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Pliophenacomys meadensis

Mammalia - Rodentia - Cricetidae

Taxonomy
Pliophenacomys meadensis was named by Hibbard (1956). Its type specimen is UMMP 32019, a mandible (sin with m1, m2), and it is a 3D body fossil. Its type locality is Sanders (UM-K2-53), which is in a Blancan terrestrial horizon in the Ballard Formation of Kansas.

It was recombined as Mimomys meadensis by Repenning (1987); it was recombined as Ophiomys meadensis by Hibbard and Zakrzewski (1967), Kurten and Anderson (1980), Barnosky (1985) and Martin et al. (2002).

Synonymy list
YearName and author
1956Pliophenacomys meadensis Hibbard
1967Ophiomys meadensis Hibbard and Zakrzewski
1980Ophiomys meadensis Kurten and Anderson p. 255
1985Ophiomys meadensis Barnosky
1987Mimomys meadensis Repenning
2002Ophiomys meadensis Martin et al.

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RankNameAuthor
kingdomAnimalia()
Triploblastica
Nephrozoa
Deuterostomia
phylumChordataHaeckel 1847
OlfactoresJefferies 1991
subphylumVertebrata
Gnathostomata()
Osteichthyes()
Sarcopterygii
subclassDipnotetrapodomorpha(Nelson 2006)
subclassTetrapodomorpha()
Tetrapoda()
Reptiliomorpha
Anthracosauria
Batrachosauria()
Cotylosauria()
Amniota
Synapsida()
Therapsida()
RankNameAuthor
infraorderCynodontia()
Epicynodontia
infraorderEucynodontia
Probainognathia
Mammaliamorpha
Mammaliaformes
classMammalia
subclassTribosphenida()
infraclassEutheria()
Placentalia
EuarchontogliresMurphy et al. 2001
Glires()
orderRodentia
infraorderMyodontaSchaub 1958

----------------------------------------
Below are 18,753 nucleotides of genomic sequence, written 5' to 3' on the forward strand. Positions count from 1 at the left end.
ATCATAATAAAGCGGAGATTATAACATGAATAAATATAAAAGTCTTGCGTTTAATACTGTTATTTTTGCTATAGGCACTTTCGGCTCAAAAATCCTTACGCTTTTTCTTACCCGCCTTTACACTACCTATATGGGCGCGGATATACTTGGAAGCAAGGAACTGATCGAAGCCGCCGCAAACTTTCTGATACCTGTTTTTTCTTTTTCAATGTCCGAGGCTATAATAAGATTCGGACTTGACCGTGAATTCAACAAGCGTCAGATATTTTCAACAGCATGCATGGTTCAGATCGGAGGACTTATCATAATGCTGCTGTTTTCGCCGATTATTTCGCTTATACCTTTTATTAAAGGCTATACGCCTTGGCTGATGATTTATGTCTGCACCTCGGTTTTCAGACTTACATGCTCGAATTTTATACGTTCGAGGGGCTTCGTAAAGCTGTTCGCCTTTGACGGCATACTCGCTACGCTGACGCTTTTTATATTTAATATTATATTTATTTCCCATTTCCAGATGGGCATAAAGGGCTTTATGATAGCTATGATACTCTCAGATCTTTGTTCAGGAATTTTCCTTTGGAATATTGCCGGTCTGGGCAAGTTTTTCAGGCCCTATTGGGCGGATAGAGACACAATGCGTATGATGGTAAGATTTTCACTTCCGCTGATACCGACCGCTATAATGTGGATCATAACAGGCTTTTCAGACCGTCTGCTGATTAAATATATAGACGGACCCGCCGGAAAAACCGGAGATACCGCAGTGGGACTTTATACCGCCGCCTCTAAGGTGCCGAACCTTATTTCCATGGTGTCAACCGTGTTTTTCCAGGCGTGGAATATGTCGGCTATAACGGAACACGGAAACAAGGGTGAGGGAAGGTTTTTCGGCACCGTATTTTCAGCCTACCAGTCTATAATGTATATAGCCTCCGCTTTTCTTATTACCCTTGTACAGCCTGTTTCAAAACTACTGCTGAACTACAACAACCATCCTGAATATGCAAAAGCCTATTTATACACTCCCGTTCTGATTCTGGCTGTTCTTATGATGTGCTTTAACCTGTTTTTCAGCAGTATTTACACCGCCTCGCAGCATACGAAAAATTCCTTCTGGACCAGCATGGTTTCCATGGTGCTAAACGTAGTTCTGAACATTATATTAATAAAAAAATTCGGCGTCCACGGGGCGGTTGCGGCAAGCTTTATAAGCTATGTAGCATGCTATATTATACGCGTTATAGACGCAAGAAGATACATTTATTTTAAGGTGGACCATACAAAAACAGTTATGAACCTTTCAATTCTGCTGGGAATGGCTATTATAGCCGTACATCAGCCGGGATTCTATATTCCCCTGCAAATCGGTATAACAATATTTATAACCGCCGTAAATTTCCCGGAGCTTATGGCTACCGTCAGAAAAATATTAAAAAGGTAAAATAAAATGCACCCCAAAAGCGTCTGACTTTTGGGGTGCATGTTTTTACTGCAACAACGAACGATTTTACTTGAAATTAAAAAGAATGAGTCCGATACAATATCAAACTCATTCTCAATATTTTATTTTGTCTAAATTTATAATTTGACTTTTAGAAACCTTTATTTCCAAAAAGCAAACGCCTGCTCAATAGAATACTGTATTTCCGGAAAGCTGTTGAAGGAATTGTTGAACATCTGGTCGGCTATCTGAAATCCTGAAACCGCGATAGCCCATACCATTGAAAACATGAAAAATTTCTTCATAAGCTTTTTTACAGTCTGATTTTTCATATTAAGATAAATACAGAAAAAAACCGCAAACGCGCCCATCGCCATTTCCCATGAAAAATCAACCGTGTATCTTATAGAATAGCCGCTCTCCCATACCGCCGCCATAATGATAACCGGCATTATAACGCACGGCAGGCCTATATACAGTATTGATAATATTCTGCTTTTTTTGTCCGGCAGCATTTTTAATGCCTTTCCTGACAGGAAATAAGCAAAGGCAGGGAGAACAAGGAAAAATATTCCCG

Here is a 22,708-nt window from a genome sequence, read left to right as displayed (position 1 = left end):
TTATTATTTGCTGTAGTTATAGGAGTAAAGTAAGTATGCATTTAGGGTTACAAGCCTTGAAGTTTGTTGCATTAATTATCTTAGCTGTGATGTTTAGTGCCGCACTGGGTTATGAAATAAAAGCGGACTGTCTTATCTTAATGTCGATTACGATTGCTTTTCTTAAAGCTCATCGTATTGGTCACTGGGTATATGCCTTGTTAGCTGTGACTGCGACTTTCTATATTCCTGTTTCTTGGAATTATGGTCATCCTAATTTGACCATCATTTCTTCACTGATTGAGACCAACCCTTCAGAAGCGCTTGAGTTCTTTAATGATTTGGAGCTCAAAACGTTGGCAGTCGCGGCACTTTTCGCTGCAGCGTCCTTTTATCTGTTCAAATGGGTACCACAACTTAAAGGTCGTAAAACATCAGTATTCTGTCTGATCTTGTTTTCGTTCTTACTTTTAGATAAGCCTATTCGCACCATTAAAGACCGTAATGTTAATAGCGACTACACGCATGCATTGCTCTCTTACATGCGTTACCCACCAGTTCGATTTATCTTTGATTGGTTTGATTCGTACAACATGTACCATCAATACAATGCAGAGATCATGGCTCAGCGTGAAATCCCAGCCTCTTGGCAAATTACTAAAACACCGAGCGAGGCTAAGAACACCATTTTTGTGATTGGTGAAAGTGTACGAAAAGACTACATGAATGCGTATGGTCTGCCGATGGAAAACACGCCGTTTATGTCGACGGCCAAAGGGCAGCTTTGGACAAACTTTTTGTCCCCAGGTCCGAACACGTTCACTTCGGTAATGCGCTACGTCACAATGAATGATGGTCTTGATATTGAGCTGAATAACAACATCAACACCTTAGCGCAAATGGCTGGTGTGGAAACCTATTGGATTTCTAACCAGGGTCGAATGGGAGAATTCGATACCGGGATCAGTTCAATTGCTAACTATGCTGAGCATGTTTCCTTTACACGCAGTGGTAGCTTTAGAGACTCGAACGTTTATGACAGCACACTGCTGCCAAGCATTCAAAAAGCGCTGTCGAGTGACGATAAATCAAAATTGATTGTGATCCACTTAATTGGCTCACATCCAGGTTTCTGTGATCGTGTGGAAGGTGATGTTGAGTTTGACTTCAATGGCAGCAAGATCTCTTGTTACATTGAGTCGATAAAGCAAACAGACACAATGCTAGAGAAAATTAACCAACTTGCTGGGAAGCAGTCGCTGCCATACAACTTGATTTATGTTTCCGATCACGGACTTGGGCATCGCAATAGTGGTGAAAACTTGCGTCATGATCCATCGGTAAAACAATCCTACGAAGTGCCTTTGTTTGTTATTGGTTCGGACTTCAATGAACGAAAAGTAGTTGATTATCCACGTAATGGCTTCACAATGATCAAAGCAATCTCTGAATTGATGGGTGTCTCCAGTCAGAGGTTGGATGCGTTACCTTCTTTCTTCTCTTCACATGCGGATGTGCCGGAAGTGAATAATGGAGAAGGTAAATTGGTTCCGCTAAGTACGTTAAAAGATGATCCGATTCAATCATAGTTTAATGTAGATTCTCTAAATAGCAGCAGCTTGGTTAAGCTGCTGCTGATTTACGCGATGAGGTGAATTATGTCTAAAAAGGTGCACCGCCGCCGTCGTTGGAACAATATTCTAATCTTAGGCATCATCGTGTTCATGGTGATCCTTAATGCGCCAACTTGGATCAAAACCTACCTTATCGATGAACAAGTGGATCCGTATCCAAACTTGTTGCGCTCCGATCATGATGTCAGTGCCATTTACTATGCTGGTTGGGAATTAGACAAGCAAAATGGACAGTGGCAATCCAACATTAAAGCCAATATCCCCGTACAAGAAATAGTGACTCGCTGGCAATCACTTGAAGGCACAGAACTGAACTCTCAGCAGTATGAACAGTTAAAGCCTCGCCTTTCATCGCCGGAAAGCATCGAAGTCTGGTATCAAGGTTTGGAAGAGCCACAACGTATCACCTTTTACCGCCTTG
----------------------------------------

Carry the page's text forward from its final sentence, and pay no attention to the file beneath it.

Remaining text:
superfamilyMuroideaIlliger 1811
familyCricetidaeFischer von Waldheim 1817
subfamilyMicrotinae
genusPliophenacomys
speciesmeadensisHibbard 1956

If no rank is listed, the taxon is considered an unranked clade in modern classifications. Ranks may be repeated or presented in the wrong order because authors working on different parts of the classification may disagree about how to rank taxa.

Diagnosis
ReferenceDiagnosis
C. W. Hibbard 1956Pliophenacomys meadensis is larger tha P. primaevus Hibbard and P. parvus (Wilson). The mental foramen is not so dorsal as in P. primaevus, and the capsular process for the base of the incisor on the coronoid process of the ascending ramus is better developed. The number of roots of M2 varies from two to three; M3 is two-rooted. In P. primaevus M2 has three roots, and M3 generally has two, although three roots are sometimes present. The posterior loop of the M3 in P. meadensis is more hook-shaped, like that of P. parvus (Wilson), than the posterior loop in P. primaevus, which is rounded.